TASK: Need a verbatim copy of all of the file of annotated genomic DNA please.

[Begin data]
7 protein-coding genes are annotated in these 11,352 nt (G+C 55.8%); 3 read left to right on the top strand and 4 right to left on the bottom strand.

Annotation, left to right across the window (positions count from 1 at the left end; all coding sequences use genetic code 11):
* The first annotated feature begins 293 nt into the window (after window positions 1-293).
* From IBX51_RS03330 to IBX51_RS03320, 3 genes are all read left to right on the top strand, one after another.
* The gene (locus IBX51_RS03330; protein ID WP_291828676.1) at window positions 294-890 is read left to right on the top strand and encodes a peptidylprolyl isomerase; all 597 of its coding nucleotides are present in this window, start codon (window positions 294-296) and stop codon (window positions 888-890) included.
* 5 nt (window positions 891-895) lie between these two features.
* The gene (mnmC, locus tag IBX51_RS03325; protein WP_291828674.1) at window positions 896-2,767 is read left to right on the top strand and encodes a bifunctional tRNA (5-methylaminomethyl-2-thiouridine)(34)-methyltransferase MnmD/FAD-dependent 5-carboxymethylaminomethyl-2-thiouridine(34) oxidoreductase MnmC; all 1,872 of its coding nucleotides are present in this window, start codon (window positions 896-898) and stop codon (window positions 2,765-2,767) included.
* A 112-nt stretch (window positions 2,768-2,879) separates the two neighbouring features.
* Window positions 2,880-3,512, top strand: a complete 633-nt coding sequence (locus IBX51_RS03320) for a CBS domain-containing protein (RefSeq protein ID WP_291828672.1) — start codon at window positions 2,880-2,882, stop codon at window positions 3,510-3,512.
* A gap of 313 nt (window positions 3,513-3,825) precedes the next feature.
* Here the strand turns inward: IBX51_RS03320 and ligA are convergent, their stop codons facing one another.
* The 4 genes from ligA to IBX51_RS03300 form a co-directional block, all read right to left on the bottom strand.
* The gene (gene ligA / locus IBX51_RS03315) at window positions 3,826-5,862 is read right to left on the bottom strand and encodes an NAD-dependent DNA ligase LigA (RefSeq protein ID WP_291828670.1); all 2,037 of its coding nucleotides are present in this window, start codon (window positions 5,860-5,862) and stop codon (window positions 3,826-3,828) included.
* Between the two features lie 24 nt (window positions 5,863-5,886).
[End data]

7 protein-coding genes are annotated in these 11,352 nt (G+C 55.8%); 3 read left to right on the top strand and 4 right to left on the bottom strand.

Annotation, left to right across the window (positions count from 1 at the left end; all coding sequences use genetic code 11):
* The first annotated feature begins 293 nt into the window (after window positions 1-293).
* From IBX51_RS03330 to IBX51_RS03320, 3 genes are all read left to right on the top strand, one after another.
* The gene (locus IBX51_RS03330; protein ID WP_291828676.1) at window positions 294-890 is read left to right on the top strand and encodes a peptidylprolyl isomerase; all 597 of its coding nucleotides are present in this window, start codon (window positions 294-296) and stop codon (window positions 888-890) included.
* 5 nt (window positions 891-895) lie between these two features.
* The gene (mnmC, locus tag IBX51_RS03325; protein WP_291828674.1) at window positions 896-2,767 is read left to right on the top strand and encodes a bifunctional tRNA (5-methylaminomethyl-2-thiouridine)(34)-methyltransferase MnmD/FAD-dependent 5-carboxymethylaminomethyl-2-thiouridine(34) oxidoreductase MnmC; all 1,872 of its coding nucleotides are present in this window, start codon (window positions 896-898) and stop codon (window positions 2,765-2,767) included.
* A 112-nt stretch (window positions 2,768-2,879) separates the two neighbouring features.
* Window positions 2,880-3,512, top strand: a complete 633-nt coding sequence (locus IBX51_RS03320) for a CBS domain-containing protein (RefSeq protein ID WP_291828672.1) — start codon at window positions 2,880-2,882, stop codon at window positions 3,510-3,512.
* A gap of 313 nt (window positions 3,513-3,825) precedes the next feature.
* Here the strand turns inward: IBX51_RS03320 and ligA are convergent, their stop codons facing one another.
* The 4 genes from ligA to IBX51_RS03300 form a co-directional block, all read right to left on the bottom strand.
* The gene (gene ligA / locus IBX51_RS03315) at window positions 3,826-5,862 is read right to left on the bottom strand and encodes an NAD-dependent DNA ligase LigA (RefSeq protein ID WP_291828670.1); all 2,037 of its coding nucleotides are present in this window, start codon (window positions 5,860-5,862) and stop codon (window positions 3,826-3,828) included.
* Between the two features lie 24 nt (window positions 5,863-5,886).